Some of the first works to be collected by the Salón include El abrazo de Amor by Frida Kahlo, El pescador by Alfredo Zalce, El pintor by Agustín Lazo and La niña con vestido a cuadros by Gustavo Montoya.[2]

In the 1970s, there were rivalries, new generations of artists challenging the old and a competitive art market, which forced the institution to reorganize. It also opened a second site in Colonia Roma.[2]

In 2009, for its 60th anniversary, the Salón reorganized again, as Cecilia Santacruz indicated that it had ceased to be the main indicator of the Mexican art scene and needed to be made over. She also added that it was not longer as open to new artists and markets as it used to be, rather a forum for promotion and publicity.[10] The reorganization included the integration of new technologies for promotion and the unification of catalog design.[4]

References[edit]

  1. ^ a b c d e f "Salón de la Plástica Mexicana" (in Spanish). Mexico: Instituto Nacional de Bellas Artes. Retrieved June 10, 2012. 
  2. ^ a b c d e f g Raquel Tibol. "Historia" (in Spanish). Mexico: Instituto Nacional de Bellas Artes. Retrieved June 10, 2012. 
  3. ^ a b c Blanca Ruiz (February 28, 2003). "Travesias/ 'La Divina Comedia' a la mexicana" [Travels/"The Divine Comedy" Mexican style]. Reforma (in Spanish) (Mexico City). p. 36. 
  4. ^ a b c d "El Salón de la Plástica Mexicana refuerza su imagen durante 2009" [The Salón de la Plástica reinforces its image during 2009]. NOTIMEX (in Spanish) (Mexico City). December 30, 2009.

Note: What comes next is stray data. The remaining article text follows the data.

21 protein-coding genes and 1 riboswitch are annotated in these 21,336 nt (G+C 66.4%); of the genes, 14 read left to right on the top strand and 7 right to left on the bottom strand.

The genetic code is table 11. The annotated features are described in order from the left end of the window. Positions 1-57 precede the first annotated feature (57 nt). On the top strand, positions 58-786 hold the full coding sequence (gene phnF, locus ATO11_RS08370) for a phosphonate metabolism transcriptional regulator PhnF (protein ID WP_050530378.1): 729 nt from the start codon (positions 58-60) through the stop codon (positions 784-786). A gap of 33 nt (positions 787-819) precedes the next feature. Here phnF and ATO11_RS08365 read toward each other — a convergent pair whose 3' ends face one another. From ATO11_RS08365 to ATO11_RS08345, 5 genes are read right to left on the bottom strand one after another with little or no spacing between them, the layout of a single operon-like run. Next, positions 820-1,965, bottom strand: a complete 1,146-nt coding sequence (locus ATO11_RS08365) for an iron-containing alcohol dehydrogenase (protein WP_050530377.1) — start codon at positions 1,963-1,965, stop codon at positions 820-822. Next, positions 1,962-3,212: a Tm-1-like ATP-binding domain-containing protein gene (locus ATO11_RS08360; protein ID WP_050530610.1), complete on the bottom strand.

5. ^ "Lista de miembros" [List of members] (in Spanish). Mexico: Instituto Nacional de Bellas Artes. Retrieved June 10, 2012. 
  6. ^ a b c "Celebrará Salón de la Plástica Mexicana su 59 aniversario." [The Salón de la Plástica Mexiana will celebrate its 59th anniversary]. NOTIMEX (in Spanish) (Mexico City). May 12, 2008. 
  7. ^ a b "Salón de la Plástica Mexicana" (in Spanish). Mexico City: Artes e Historia magazine. Retrieved June 10, 2012. 
  8. ^ "Salón de la Plástica Mexicana" (in Spanish). Mexico City: Artes e Historia magainze. Retrieved June 10, 2012. 
  9. ^ ") Salón de la Muerte en el Salón de la Plástica Mexicana" [Hall of the Dead at the Salón de la Plástica Mexicana] (in Spanish). Mexico: Instituto de los Mexicanos en el Exterior. 2009. Retrieved June 10, 2012. 
  10. ^ a b "Directora busca renovar el Salón de la Plastica Mexicana" [Director seeks to renew the Salón de la Plástica Mexicana]. El Universal (in Spanish) (Mexico City). July 12, 2009. Retrieved June 10, 2012. 

19°25′10.25″N 99°9′40.02″W / 19.4195139°N 99.1611167°W / 19.4195139; -99.1611167Coordinates: 19°25′10.25″N 99°9′40.02″W / 19.4195139°N 99.1611167°W / 19.4195139; -99.1611167